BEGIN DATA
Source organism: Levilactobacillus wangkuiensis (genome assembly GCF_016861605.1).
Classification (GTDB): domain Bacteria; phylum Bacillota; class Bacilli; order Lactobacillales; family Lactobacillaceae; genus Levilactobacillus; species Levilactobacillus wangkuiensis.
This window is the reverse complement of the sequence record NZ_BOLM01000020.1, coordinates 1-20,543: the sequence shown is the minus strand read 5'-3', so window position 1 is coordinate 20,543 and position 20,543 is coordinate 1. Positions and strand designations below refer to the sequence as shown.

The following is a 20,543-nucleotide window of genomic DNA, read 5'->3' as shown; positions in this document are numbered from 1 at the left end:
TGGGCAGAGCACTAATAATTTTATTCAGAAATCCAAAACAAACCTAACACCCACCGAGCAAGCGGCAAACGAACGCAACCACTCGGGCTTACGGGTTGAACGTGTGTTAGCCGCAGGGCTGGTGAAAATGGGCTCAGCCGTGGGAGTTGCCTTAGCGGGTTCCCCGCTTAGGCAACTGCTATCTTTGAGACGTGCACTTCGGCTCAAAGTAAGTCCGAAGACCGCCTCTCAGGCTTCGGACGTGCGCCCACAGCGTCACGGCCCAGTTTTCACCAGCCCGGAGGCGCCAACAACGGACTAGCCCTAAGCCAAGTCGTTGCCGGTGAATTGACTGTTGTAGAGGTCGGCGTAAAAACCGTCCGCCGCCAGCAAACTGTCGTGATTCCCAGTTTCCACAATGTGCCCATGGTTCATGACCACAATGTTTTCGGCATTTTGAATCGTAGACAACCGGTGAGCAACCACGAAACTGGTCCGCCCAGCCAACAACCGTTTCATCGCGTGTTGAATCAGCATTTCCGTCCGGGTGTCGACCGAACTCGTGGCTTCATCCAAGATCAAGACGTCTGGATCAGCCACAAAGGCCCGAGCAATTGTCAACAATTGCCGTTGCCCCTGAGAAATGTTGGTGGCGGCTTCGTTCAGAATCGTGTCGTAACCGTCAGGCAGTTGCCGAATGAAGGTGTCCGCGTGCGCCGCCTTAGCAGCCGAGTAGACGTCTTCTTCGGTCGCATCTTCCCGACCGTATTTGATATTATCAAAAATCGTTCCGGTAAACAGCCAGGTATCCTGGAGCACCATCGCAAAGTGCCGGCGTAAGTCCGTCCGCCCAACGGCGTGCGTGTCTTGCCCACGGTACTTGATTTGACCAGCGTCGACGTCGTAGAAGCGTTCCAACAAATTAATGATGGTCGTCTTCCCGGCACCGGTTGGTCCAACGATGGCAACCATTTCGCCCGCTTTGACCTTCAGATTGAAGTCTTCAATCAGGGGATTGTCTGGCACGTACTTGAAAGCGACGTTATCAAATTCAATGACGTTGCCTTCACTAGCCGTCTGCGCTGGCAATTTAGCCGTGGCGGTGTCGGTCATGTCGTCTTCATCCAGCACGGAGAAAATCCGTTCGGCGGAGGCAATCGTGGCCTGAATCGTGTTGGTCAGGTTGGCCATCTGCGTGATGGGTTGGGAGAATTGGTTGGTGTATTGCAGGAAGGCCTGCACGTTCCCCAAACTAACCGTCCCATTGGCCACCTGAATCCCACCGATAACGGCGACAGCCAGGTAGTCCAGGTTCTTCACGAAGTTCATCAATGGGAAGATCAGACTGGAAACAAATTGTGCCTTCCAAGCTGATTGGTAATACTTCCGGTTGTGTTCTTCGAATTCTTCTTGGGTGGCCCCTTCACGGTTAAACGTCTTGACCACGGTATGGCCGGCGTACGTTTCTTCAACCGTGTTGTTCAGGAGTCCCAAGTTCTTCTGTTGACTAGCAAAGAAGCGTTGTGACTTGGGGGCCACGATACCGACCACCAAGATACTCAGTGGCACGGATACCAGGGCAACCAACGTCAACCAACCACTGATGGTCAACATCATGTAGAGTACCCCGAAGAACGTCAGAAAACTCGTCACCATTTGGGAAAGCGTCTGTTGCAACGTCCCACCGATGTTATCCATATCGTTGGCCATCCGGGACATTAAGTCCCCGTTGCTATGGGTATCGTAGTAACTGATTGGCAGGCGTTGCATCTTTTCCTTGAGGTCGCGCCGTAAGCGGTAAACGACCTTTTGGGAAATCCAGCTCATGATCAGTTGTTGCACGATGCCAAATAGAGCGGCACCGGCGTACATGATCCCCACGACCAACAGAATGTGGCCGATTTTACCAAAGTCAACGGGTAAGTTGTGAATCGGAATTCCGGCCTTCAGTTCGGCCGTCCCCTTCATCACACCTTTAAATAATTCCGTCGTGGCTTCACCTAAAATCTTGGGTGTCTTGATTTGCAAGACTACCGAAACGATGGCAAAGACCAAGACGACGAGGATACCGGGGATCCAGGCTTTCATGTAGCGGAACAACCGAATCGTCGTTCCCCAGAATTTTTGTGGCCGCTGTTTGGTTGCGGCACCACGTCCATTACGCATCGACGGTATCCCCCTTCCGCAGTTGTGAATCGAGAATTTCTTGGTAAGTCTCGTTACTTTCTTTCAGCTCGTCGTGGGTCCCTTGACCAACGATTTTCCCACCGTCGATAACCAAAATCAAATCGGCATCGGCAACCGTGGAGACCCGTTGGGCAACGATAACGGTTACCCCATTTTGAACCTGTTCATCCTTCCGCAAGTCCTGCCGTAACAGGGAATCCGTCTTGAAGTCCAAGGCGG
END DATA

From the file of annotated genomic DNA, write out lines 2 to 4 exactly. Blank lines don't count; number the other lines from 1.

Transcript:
Classification (GTDB): domain Bacteria; phylum Bacillota; class Bacilli; order Lactobacillales; family Lactobacillaceae; genus Levilactobacillus; species Levilactobacillus wangkuiensis.
This window is the reverse complement of the sequence record NZ_BOLM01000020.1, coordinates 1-20,543: the sequence shown is the minus strand read 5'-3', so window position 1 is coordinate 20,543 and position 20,543 is coordinate 1. Positions and strand designations below refer to the sequence as shown.

The following is a 20,543-nucleotide window of genomic DNA, read 5'->3' as shown; positions in this document are numbered from 1 at the left end: